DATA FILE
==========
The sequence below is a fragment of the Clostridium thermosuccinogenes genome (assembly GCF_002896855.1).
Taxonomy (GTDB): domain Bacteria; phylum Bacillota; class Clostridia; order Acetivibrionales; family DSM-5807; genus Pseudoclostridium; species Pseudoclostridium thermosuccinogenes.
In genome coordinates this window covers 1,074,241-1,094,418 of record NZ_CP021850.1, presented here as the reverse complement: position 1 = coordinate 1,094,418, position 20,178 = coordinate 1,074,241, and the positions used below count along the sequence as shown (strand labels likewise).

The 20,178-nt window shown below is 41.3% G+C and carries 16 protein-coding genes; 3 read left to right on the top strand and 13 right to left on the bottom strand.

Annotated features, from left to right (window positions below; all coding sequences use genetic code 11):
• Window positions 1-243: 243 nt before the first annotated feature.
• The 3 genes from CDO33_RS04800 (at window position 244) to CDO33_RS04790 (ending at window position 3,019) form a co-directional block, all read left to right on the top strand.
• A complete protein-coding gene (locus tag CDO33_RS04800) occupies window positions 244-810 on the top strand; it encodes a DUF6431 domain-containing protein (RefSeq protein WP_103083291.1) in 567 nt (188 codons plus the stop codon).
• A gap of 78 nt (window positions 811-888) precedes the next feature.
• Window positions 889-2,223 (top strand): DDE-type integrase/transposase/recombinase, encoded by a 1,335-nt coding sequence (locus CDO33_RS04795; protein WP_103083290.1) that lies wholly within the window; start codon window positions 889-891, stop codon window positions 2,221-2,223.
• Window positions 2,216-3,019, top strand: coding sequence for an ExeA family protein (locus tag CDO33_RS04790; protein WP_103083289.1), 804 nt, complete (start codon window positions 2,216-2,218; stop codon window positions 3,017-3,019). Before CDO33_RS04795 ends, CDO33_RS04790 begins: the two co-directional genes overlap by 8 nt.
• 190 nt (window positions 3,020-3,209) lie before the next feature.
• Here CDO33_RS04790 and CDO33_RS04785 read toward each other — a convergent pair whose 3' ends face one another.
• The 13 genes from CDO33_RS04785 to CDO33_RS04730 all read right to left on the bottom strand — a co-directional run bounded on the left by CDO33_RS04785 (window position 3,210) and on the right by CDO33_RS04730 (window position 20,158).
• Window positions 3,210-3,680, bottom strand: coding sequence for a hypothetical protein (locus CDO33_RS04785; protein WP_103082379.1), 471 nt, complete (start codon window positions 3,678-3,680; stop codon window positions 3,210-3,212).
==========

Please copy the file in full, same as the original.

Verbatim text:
The sequence below is a fragment of the Clostridium thermosuccinogenes genome (assembly GCF_002896855.1).
Taxonomy (GTDB): domain Bacteria; phylum Bacillota; class Clostridia; order Acetivibrionales; family DSM-5807; genus Pseudoclostridium; species Pseudoclostridium thermosuccinogenes.
In genome coordinates this window covers 1,074,241-1,094,418 of record NZ_CP021850.1, presented here as the reverse complement: position 1 = coordinate 1,094,418, position 20,178 = coordinate 1,074,241, and the positions used below count along the sequence as shown (strand labels likewise).

The 20,178-nt window shown below is 41.3% G+C and carries 16 protein-coding genes; 3 read left to right on the top strand and 13 right to left on the bottom strand.

Annotated features, from left to right (window positions below; all coding sequences use genetic code 11):
• Window positions 1-243: 243 nt before the first annotated feature.
• The 3 genes from CDO33_RS04800 (at window position 244) to CDO33_RS04790 (ending at window position 3,019) form a co-directional block, all read left to right on the top strand.
• A complete protein-coding gene (locus tag CDO33_RS04800) occupies window positions 244-810 on the top strand; it encodes a DUF6431 domain-containing protein (RefSeq protein WP_103083291.1) in 567 nt (188 codons plus the stop codon).
• A gap of 78 nt (window positions 811-888) precedes the next feature.
• Window positions 889-2,223 (top strand): DDE-type integrase/transposase/recombinase, encoded by a 1,335-nt coding sequence (locus CDO33_RS04795; protein WP_103083290.1) that lies wholly within the window; start codon window positions 889-891, stop codon window positions 2,221-2,223.
• Window positions 2,216-3,019, top strand: coding sequence for an ExeA family protein (locus tag CDO33_RS04790; protein WP_103083289.1), 804 nt, complete (start codon window positions 2,216-2,218; stop codon window positions 3,017-3,019). Before CDO33_RS04795 ends, CDO33_RS04790 begins: the two co-directional genes overlap by 8 nt.
• 190 nt (window positions 3,020-3,209) lie before the next feature.
• Here CDO33_RS04790 and CDO33_RS04785 read toward each other — a convergent pair whose 3' ends face one another.
• The 13 genes from CDO33_RS04785 to CDO33_RS04730 all read right to left on the bottom strand — a co-directional run bounded on the left by CDO33_RS04785 (window position 3,210) and on the right by CDO33_RS04730 (window position 20,158).
• Window positions 3,210-3,680, bottom strand: coding sequence for a hypothetical protein (locus CDO33_RS04785; protein WP_103082379.1), 471 nt, complete (start codon window positions 3,678-3,680; stop codon window positions 3,210-3,212).